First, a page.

There are a number of misconceptions regarding NEC & UL Requirements regarding the installation of our Plenum Equipment Boxes that this article should clear up.

Tech Tips - Plenum Equipment Boxes

Nigel Brent | Nigel B Design


Most people are usually confused what UL is or what is required to be UL Listed, Approved or Classified. Most assume that UL is a Government Mandated Requirement that Manufactures have to adhere to, which it is not.

UL is a Private, Not for Profit Nationally Recognized Third Party Testing Facility abbreviated NRTL. The Government run OSHA approves NRTLs based on a menu of safety test standards for which each becomes qualified. Although UL is one of the eldest there are at least a dozen or so recognized Independent Testing Facilities that Manufactures can use. Some examples include: CSA (Canadian Standards Association), in addition to TUV Rhineland, ETL, and TUV America but not limited to those Families. Each provides it’s own “stamp of Approval “for compliance, that States recognize as a legitimate NRTL.

NEC Codes

Many people are also often confused as to the difference between a Code and a Standard. A Code is a Mandatory Conformance requirement that is administered by Local, State, or Federal Authorities, whereas a Standard is a Voluntary, agreed upon evaluation method or level of Performance recognized as desirable. Codes tend to use words like, “Shall, Must or Will”. Standard use words like “Call or Maybe”.

The Plenum

The word describing the “Plenum”, in A/V Terms is not The Plenum, but the Air Space above the Ceiling Tiles. An actual Plenum is a Compartment such as a Duct for handling Air Distribution” and for the Installation of A/V Equipment is never used.

UL 2043 UL Standard for Fire Test for Heat and Visible Smoke Release for Discrete Products and their Accessories installed in Air Handling Spaces Published 8/2008

This is a fire test method for determining the fire performance response of discrete products (Electrical Equipment) intended to be installed in Air Handling spaces, such as Above Suspended Ceilings. These products are subjected to an open Flame ignition source and evaluated using a product calorimeter.

The purpose of this test is to determine the rate of Heat Release and the rate of Smoke Release of the burning product samples as they relate to the requirements for fire resistant and low smoke producing characteristics in accordance with the provisions of the National Electrical Code NFPA 70*.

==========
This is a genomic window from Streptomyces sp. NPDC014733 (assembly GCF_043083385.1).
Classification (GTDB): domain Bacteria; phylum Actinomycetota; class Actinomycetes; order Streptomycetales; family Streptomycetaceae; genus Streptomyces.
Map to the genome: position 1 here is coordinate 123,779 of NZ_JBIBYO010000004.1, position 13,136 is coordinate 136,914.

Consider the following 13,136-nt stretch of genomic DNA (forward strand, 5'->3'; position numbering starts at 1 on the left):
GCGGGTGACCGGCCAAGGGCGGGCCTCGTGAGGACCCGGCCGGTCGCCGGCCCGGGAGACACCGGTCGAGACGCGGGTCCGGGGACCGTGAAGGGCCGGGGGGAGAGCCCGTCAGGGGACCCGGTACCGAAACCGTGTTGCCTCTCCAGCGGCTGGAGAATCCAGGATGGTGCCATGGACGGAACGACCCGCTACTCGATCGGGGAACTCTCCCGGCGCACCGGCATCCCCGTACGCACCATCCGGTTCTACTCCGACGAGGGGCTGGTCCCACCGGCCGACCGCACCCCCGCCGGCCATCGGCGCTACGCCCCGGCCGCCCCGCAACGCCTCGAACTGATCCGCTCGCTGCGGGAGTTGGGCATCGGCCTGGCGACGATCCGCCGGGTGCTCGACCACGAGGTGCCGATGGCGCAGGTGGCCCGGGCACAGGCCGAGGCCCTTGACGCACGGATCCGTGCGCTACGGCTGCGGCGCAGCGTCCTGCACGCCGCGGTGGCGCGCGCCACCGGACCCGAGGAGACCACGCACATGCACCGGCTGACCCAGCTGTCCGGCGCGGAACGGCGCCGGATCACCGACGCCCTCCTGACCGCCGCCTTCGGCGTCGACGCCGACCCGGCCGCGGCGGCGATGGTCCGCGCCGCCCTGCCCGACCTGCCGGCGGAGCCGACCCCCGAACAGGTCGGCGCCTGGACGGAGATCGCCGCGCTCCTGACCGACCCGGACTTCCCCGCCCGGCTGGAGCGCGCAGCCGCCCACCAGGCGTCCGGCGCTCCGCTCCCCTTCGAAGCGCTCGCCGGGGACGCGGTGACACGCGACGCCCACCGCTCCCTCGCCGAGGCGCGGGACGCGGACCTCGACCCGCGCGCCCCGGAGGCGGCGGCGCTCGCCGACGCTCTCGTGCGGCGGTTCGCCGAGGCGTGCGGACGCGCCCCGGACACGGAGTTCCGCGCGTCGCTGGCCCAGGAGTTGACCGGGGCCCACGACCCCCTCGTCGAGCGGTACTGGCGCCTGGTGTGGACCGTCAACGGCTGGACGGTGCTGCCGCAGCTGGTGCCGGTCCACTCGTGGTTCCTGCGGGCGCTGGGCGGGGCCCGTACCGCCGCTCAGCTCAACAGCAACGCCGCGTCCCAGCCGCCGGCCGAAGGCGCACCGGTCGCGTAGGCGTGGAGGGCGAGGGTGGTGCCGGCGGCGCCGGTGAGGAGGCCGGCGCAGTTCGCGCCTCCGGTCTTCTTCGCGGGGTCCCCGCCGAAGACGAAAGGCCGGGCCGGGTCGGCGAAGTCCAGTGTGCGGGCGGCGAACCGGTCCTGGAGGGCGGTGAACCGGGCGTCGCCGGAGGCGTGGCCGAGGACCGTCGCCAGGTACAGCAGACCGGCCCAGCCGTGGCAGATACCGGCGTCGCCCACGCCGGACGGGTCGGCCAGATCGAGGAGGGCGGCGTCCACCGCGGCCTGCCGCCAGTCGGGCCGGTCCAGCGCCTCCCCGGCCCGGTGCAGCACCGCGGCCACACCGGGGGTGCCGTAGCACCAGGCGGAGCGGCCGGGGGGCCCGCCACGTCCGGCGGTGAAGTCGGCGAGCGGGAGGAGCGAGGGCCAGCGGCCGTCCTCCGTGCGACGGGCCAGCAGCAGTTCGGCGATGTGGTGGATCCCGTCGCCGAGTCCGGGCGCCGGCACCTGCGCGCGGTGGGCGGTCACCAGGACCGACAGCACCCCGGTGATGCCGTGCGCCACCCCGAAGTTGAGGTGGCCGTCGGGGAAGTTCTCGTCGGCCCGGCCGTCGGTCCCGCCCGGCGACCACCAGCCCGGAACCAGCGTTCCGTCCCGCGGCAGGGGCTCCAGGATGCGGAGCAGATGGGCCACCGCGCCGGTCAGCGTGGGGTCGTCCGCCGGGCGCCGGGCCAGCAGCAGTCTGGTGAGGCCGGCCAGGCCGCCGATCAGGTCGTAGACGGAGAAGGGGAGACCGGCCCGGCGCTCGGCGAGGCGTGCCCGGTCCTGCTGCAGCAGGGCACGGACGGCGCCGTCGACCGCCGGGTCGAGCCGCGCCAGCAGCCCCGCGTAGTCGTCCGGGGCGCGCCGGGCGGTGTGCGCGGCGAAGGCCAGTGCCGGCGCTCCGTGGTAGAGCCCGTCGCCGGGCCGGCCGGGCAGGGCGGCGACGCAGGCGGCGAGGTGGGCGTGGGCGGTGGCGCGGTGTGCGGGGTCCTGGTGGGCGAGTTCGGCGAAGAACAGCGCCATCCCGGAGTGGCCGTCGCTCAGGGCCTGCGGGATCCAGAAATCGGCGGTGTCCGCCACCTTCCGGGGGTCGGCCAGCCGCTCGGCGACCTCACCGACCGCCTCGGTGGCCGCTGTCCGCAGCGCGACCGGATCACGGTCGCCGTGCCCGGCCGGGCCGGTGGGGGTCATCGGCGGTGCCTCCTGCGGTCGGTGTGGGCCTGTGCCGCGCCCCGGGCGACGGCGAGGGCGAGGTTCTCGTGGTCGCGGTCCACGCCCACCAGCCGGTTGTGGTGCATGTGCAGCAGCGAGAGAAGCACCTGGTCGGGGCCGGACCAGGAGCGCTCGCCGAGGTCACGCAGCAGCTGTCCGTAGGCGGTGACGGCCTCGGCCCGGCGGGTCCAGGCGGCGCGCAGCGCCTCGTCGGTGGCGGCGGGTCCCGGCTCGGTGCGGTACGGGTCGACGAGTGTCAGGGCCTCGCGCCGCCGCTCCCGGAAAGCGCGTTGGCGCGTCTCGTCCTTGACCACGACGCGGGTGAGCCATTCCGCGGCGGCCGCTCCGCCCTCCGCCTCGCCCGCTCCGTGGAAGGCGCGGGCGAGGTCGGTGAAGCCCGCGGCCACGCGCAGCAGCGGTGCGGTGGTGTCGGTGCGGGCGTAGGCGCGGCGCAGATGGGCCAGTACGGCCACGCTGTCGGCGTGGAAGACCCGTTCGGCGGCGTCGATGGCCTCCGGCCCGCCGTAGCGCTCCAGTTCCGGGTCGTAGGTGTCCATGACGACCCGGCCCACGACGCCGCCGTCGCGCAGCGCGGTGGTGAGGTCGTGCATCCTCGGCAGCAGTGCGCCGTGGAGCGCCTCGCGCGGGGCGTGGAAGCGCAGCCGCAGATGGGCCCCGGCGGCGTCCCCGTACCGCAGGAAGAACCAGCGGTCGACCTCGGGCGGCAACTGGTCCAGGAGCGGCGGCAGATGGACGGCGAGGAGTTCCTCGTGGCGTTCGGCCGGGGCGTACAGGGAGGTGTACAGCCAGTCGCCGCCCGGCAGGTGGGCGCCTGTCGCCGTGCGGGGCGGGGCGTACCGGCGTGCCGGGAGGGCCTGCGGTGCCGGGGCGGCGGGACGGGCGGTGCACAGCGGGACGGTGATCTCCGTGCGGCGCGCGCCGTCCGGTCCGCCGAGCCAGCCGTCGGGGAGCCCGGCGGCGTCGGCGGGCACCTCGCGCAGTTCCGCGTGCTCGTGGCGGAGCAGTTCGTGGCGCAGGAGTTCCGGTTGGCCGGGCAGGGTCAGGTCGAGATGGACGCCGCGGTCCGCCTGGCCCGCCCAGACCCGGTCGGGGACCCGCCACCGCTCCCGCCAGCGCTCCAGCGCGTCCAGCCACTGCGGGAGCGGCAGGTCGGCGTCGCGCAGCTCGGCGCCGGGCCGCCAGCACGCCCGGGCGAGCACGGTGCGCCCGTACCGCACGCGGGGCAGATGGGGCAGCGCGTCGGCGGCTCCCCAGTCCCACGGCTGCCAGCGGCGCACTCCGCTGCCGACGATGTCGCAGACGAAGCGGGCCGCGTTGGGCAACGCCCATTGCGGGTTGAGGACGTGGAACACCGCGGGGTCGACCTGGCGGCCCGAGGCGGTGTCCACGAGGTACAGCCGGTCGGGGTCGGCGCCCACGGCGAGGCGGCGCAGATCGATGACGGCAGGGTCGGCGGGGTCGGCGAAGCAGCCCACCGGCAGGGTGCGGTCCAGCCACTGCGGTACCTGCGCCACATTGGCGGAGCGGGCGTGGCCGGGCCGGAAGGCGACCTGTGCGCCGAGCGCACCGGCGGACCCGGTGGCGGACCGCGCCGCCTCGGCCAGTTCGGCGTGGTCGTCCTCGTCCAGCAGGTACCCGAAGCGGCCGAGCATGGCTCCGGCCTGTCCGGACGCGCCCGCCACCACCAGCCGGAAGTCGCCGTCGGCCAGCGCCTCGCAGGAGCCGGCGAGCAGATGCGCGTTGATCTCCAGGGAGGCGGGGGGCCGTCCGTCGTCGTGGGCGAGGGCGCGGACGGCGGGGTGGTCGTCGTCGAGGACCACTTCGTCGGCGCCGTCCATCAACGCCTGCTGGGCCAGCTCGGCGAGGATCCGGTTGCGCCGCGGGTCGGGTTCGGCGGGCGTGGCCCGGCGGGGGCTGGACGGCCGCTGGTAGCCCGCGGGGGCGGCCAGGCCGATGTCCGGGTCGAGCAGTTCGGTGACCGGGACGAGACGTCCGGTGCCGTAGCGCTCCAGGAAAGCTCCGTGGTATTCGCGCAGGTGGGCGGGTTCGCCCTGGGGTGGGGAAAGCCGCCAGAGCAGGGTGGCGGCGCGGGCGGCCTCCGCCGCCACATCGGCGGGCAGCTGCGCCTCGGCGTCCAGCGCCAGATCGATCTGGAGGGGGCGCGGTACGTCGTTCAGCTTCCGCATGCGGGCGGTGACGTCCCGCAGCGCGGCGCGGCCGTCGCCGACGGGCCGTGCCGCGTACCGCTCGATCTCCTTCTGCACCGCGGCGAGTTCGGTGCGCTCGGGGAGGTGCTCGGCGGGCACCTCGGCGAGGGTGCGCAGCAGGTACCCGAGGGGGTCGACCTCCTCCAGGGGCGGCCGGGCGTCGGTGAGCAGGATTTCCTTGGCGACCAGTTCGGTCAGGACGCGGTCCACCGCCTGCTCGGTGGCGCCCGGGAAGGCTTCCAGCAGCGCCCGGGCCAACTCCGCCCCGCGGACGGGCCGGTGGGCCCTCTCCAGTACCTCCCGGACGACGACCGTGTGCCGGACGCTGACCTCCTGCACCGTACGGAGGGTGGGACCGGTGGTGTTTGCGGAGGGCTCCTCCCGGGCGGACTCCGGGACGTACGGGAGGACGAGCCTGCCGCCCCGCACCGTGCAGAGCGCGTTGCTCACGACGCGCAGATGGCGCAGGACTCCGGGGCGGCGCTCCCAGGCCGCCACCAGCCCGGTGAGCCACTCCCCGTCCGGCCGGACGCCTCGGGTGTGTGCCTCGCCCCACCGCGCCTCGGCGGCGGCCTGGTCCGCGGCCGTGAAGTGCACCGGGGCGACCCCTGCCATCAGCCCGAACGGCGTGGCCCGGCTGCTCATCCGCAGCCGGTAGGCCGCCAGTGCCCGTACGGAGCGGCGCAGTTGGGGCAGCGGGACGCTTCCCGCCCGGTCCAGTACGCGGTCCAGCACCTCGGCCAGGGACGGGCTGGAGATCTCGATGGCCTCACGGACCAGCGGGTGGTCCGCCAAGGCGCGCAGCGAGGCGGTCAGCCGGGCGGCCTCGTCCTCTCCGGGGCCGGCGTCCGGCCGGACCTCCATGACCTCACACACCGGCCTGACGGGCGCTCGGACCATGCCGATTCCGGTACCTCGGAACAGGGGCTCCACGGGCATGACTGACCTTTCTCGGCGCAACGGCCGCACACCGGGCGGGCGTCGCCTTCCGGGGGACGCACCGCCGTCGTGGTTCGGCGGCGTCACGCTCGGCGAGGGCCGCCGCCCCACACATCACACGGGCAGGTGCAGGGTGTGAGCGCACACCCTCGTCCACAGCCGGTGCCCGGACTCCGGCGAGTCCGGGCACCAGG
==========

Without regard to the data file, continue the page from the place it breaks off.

This Test Method does not provide information on the performance of products or other fire test conditions. This test does not investigate the toxicity of the products of combustion.

This test does not cover the Construction, Electrical or other performance requirements of the product.

As our Plenum Equipment Boxes are solely made of Aluminum, it is not necessary for them to be either Tested or Marked with the UL. Symbol

*National Electrical Code NFPA 70 is a regionally adopted Standard for the safe installtion of Electrical Wiring and Equipment in the United States. The NEC while having no legally binding regulation as written, can be, and is often adopted by States, Municipalities and Cities.

Installation of the Nigel B Design Plenum Equipment Boxes

As both our Standard and Extra Large Plenum Equipment Boxes are made of Aluminum UL requirements do NOT require us to display a UL Logo on our Products.

Because of their construction Material (Aluminum) all our Plenum Equipment Boxes exceed the requirements of UL 2043

Although there is a Power Receptacle inside these Boxes they are already UL listed under VL 194 exceeding the Flammability requirements of UL, and again are not required to undergo further testing.

NEC Guidelines

Researching various State and Local Requirements, shows that not everyone incorporates every recommendation of the NEC. However System Designers and Installers will find that Nigel B Design Plenum Equipment Boxes Installation Guidelines adhere to the relevant recommendations of the NEC and Installers should therefore not encounter any problems when installing our Plenum Equipment Boxes.

The main Guidelines that Users should be aware of include: 400-8(5) shown below.

The main requirements that Building Inspectors usually look for are:

  • Power Receptacles installed and exposed above the Ceiling Tiles.
  • Exposed Cabling not Plenum Rated.
  • Exposed Electrical Connections.
  • Flexible Cords that run above the Ceiling Tiles to Equipment below that are used to Power Equipment .

By following the methods we employ and recommend, that include installing all Wiring inside Conduit or running all Wiring inside the 1/8” Thick Steel Pole used to support the Projector or other Equipment will find these methods avoid any conflict.


Comments (1)

One more thing I'd need before committing to new tech and a new format - more control over playback. I often buy/rent DVDs rather than Blu-Ray because the DVDs don't force me to wait through an interminable pile of crud at the start of the movie, with no way to chapter skip or go straight to the menu. I also miss the fluidity and control of fast forward, pause and frame advance available on laser disk. New isn't always progress - who knows what kind of 'features' would be built into new formats - commercials with no bypass mechanism? Kinnect-style cameras that pause the commercials if you leave the room or shut your eyes? Some studios and content creators demonstrate an incredible arrogance in dictating the terms under which I can watch their content now. I'm not going to give them more control.

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